How can we move poor communities from hopelessness to hopefulness? In this fascinating episode of Add Passion and Stir, Pierre Ferrari, President and CEO of Heifer International, and Matt Bell, chef and owner of South on Main restaurant in Little Rock, share insights about creating value in poor communities with hosts Debbie and Billy Shore. Ferrari speaks about the success Heifer International has had in poor agricultural communities throughout the world by driving social psychological change before anything else. “We work with communities that could almost be described as clinically depressed…the despair is so deep…they feel condemned to this situation,” he says. Heifer uses value-based training to demonstrate to people their own ability and capacity to make change. “Without that psychological shift, nothing we do, no animal, no training will actually catch,” he notes. Bell has first-hand knowledge of the success of this model in Arkansas. He sources his chickens from Grassroots Farm Cooperative, a cooperative of 10 formerly struggling small farms in Little Rock that was formed with the help of Heifer International to meet the demand of the growing market. “My understanding of Heifer at the time was you buy a cow and someone somewhere gets a cow. I didn’t understand this small business component. I didn’t understand it could happen in Arkansas,” says Bell.
Heifer International provides resources, capital, and knowledge to help enable small farmers to generate sustainable income, which gets cycled back into their communities creating opportunities for building schools, creating agricultural cooperatives, forming community savings and funding small businesses.
Ferrari describes a program with female farmers in Nepal which is creating a goat meat value-chain by working with banks to fund this system. There are now 150,000 women organized into small self-help groups, which organize into larger co-ops and then an even larger union. “They are now feeling the dignity of being economically self-reliant,” he concludes. Heifer International measures success by giving people a ‘living income,’ which is a carefully calculated value that is “very complicated…but basically lets farmers live a life of dignity,” says Ferrari. Bell recalls his childhood when parents in his community created an informal system to ensure one little boy growing up in poverty always had food. “A group of moms would take turns packing and extra lunch for Daniel, and they would say, ‘Make sure you give this to Daniel before you get to class, so there’s no stigma,’” he remembers. Growing up on a cattle ranch also gave him a unique perspective on the food chain. “An understanding of that gives us more empathy into how we tackle hunger issues worldwide and locally.” Bell’s values led him to become a passionate supporter of the No Kid Hungry campaign.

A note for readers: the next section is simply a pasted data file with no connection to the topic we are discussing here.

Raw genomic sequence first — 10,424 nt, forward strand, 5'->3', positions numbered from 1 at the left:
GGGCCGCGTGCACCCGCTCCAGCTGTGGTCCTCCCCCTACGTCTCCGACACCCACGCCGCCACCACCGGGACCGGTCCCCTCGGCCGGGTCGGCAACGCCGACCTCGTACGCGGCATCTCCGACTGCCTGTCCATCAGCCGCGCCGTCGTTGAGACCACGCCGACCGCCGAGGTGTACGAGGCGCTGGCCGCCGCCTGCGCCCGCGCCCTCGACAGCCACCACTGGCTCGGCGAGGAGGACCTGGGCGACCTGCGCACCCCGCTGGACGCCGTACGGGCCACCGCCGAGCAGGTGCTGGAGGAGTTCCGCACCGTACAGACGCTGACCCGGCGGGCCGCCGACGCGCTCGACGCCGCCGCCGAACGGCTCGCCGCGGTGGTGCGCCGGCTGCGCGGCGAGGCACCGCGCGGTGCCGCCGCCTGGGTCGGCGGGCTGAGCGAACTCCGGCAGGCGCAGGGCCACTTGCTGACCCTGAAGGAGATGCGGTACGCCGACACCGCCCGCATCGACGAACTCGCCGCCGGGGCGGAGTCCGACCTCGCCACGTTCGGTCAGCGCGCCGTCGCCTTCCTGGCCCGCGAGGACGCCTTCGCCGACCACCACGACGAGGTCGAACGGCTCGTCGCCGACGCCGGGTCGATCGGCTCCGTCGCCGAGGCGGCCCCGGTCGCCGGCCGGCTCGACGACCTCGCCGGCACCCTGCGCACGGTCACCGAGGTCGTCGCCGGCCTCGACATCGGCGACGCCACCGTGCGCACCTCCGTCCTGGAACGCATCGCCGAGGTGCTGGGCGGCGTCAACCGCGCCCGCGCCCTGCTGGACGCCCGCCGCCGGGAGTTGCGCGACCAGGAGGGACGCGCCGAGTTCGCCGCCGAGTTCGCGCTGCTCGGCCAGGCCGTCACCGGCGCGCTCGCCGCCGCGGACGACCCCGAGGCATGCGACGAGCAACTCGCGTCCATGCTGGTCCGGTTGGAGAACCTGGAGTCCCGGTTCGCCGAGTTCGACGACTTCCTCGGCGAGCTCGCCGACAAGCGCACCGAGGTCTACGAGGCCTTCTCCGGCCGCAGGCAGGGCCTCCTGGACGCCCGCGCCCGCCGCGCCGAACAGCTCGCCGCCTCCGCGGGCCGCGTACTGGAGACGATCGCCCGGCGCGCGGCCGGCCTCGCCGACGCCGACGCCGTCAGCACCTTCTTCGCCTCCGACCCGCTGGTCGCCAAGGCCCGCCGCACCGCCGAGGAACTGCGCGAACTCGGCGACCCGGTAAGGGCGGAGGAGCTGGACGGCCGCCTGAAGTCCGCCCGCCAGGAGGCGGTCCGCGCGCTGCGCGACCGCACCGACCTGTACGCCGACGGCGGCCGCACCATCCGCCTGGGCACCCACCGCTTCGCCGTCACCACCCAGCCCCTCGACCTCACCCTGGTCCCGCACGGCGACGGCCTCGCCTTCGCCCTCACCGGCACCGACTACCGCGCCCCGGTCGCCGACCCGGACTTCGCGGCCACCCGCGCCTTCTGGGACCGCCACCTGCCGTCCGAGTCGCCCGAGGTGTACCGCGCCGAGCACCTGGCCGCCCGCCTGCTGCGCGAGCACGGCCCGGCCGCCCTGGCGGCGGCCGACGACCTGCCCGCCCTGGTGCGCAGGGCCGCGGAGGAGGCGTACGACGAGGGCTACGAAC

Get inspired by this sincere discussion about ending hunger and poverty.
Resources and Mentions:
- No Kid Hungry: Share Our Strength’s No Kid Hungry campaign is ending child hunger in America by ensuring all children get the healthy food they need, every day.
- Matt Bell is a naturalized Southerner happy to call North Little Rock, Ark., home. Since moving to the South nine years ago, Bell has fallen in love with the heritage of southern food. After serving upscale southern food at The Capital Hotel for 5 years, Bell has opened his first establishment, South on Main, where he serves refined southern food in a casual setting. He is a long-time supporter of Share Our Strength and No Kid Hungry.
- South on Main is a revolutionary cultural experience that includes a restaurant and performance venue featuring the best of Southern cuisine and culture. With a kitchen helmed by Chef Matthew Bell, the restaurant offers a sophisticated but unpretentious atmosphere and a creative and accessible menu. South on Main also presents programming related to the content of the Oxford American magazine, including musical performances, literary readings, film screenings, and other offerings, making it the place where the Oxford American goes “from the page to the stage.” The venue’s multi-discipline programming provides a forum for established and unknown artists to perform in front of an appreciative audience, providing a full culinary, artistic, and educational immersion in Southern culture.
- Pierre Ferrari is President and CEO of Heifer International. He was born in the Belgian Congo (today the Democratic Republic of Congo) and received a master’s degree in economics from The University of Cambridge and a Master’s of Business Administration from Harvard Business School. He joined Heifer with more than 40 years of business experience at companies like Coca-Cola USA, CARE, and the Small Enterprise Assistance Fund.
- Heifer International’s mission is to work with communities to end world hunger and poverty and to care for the Earth. They empower families to turn hunger and poverty into hope and prosperity with an approach that is more than just giving them a handout. Heifer links communities and helps bring sustainable agriculture and commerce to areas with a long history of poverty. Our animals provide partners with both food and reliable income, as agricultural products such as milk, eggs and honey can be traded or sold at market. When many families gain this new sustainable income, it brings new opportunities for building schools, creating agricultural cooperatives, forming community savings and funding small businesses. The core of Heifer’s model is Passing on the Gift. This means families share the training they receive, and pass on the first female offspring of their livestock to another family. This extends the impact of the original gift, allowing a once impoverished family to become donors and full participants in improving their communities. The goal of every Heifer project is to help families achieve self-reliance.